Ghostwritten" and "Cloud Atlas" took place in Asia, so "Number 9 Dream" emerged within Japan. As with "Cloud," a British adventurer and Low Countries contexts appear, and as with "Black Swan Green," a study of an empire at war hovers in the margins, and here these contexts become the center stage, 1800 Nagasaki.
"The Thousand Autumns of Jacob De Zoet" follows an ordinary Zeelander clerk in the employ of the Dutch East India Company to Japan, to clean up the books of Dejima, the trading outlet kept apart from the Japanese mainland, an outlet in the harbor, for the rulers strive to keep Christian impacts away, after the natives had eradicated the converts from well over a century earlier (Shusaku Endo's "Silence" (Amazon; see blog) powerfully conveys this era, when Portuguese Jesuits tried to colonize the proud islands.)
Mitchell opens this novel with one of two great set-pieces, a childbirth operation and then a removal of a bladder stone, with graphic imagery, tense medical action, and well-elaborated, gruesome details. His research, as with the many stories told by sailors pressed into Dutch service, adds verisimilitude. I admit the title does not seem to apply: "a thousand autumns" sounds nice, but it doesn't match the duration. The pace moves cleanly, and Mitchell as with his other novels does not show off his prose. He employs it diligently to elaborate characters in believable fashion, and he juggles a lot of factual knowledge that must be inserted into the narrative adroitly, although a few scenes find even garrulous sailors or conniving diplomats reciting lengthy explanations that seem to stretch credulity just a bit.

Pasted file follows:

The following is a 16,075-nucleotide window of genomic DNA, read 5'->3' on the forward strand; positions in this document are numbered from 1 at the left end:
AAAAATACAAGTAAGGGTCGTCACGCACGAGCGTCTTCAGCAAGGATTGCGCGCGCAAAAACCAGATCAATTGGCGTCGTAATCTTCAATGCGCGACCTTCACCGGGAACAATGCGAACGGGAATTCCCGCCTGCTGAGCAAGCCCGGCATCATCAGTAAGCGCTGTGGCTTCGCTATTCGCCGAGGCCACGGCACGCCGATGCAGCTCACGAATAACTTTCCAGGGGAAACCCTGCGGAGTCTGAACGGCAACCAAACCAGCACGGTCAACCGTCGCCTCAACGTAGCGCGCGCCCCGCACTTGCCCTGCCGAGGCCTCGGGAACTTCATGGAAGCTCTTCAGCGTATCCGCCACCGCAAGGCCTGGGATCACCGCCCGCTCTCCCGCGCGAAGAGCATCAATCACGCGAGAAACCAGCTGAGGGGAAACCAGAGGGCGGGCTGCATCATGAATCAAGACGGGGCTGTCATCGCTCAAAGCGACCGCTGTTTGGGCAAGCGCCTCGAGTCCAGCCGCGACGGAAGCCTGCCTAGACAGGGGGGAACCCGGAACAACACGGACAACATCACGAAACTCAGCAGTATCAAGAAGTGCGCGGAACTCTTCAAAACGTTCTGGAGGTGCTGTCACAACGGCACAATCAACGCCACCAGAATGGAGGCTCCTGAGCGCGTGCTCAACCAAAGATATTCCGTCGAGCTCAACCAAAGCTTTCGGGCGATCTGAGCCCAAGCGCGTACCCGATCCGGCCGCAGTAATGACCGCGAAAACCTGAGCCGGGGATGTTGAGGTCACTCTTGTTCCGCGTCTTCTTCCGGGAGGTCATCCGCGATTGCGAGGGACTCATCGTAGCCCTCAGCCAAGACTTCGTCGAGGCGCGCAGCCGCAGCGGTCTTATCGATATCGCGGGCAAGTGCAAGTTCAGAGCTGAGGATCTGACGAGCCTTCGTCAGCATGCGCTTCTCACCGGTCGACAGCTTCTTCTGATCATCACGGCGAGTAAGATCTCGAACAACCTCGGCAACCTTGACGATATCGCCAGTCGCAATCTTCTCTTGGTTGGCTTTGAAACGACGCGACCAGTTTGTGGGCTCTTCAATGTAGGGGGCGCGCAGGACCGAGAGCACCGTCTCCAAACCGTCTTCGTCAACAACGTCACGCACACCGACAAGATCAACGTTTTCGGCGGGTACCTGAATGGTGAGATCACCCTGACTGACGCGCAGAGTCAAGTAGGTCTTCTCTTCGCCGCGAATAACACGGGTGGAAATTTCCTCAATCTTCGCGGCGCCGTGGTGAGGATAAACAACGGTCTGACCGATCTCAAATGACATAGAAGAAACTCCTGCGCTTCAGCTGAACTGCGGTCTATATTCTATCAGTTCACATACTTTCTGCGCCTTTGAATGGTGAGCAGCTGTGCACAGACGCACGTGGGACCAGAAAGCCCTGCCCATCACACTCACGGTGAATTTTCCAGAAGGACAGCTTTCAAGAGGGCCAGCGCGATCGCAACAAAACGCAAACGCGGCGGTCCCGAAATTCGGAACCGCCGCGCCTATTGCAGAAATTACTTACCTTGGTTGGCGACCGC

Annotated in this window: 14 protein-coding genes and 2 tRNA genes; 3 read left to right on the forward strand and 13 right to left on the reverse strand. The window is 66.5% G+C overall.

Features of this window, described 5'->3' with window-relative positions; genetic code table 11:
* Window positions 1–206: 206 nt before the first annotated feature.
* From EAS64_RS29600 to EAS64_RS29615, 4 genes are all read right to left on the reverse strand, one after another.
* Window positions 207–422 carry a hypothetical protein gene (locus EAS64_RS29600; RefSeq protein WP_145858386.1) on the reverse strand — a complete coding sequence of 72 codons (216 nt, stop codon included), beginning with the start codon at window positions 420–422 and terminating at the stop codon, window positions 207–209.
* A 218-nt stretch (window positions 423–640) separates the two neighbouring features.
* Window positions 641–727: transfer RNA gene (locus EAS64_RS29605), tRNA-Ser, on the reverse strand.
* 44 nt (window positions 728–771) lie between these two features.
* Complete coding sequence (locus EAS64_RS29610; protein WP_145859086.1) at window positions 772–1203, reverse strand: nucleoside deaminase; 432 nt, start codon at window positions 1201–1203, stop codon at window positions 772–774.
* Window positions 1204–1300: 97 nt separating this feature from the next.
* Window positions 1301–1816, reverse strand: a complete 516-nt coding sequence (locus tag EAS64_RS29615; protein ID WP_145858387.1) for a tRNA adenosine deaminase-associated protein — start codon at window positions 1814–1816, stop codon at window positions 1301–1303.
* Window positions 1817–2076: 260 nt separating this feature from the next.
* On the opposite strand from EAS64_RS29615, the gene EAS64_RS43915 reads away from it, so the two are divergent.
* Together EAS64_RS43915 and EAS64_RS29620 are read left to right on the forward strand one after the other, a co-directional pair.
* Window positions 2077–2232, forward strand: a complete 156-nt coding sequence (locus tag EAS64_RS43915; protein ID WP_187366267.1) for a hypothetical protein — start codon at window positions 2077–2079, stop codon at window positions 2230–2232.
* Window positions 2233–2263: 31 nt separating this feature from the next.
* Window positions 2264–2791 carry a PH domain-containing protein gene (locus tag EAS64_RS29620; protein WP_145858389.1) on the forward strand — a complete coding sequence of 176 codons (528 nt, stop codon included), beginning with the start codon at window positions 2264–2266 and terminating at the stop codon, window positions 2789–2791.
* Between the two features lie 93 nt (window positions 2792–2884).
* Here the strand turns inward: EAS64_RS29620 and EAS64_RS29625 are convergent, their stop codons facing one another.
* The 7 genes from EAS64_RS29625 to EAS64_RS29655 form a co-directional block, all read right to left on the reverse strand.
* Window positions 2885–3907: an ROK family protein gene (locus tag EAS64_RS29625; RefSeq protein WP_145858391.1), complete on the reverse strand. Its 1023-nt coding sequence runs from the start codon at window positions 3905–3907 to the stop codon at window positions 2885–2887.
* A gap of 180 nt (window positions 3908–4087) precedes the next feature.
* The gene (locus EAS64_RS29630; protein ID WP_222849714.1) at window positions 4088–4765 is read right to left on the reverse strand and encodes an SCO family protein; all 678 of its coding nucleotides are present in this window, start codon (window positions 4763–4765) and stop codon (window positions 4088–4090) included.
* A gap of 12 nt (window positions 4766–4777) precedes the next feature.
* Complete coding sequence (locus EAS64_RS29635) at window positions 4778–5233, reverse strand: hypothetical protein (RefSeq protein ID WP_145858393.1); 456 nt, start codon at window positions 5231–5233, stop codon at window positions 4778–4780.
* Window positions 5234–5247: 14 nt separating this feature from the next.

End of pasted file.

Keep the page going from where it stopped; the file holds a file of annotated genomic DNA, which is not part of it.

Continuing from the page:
You get to know those on the ship gradually, and like Jacob, you are introduced step-by-step to the predicament faced by the Dutch traders as forces on the mainland and in Britain encircle their outpost. Mitchell keeps the pace of this sprawling historical narrative relatively brisk. The first parts alternate between Jacob and a Ogawa, a Japanese noble, for reasons that I cannot divulge, but which draw in Orito, a midwife, and a mysterious monastery with suitably eerie rituals and menacing presence. Mitchell enjoys the machinations that he sets in motion, and you will too, in a old-fashioned story full of longing, adventure, backstabbing, and court intrigue. While some parts slow down, the latter third, as one key character's fate is left dramatically hanging, opens up more perspectives, such as the slaves, and allows one to see more into both the Japanese setting often left at a distance from the Dutch and onboard the British vessel which enters to complicate matters far more.
It's always fun to trace character lineages from novel to novel in Mitchell. Here, I caught an ancestor of "Number 9" protagonist Eiyi Miyake, a housekeeper from the same island whom Orito knows. Also, Mo Muntervary of "Ghostwritten" finds a Co. Cork ancestor who roams very far from Ireland.
Suffice to say that this remained a lively, often tense, story. I might have trimmed a bit from the final chapter, which felt compressed and rushed, although Mitchell limns mortality well in more than one character's brave fate, and he hones a deft touch which expresses emotion and ethics insightfully. He does not preach, but he lets moral considerations come forward as the characters debate their fates, and he enriches an expansive story when in many parts you have no idea what happens next with a reflection on enduring themes of loyalty, fidelity, aspiration, and determination: always relevant ones.
(Amazon US 5-27-14)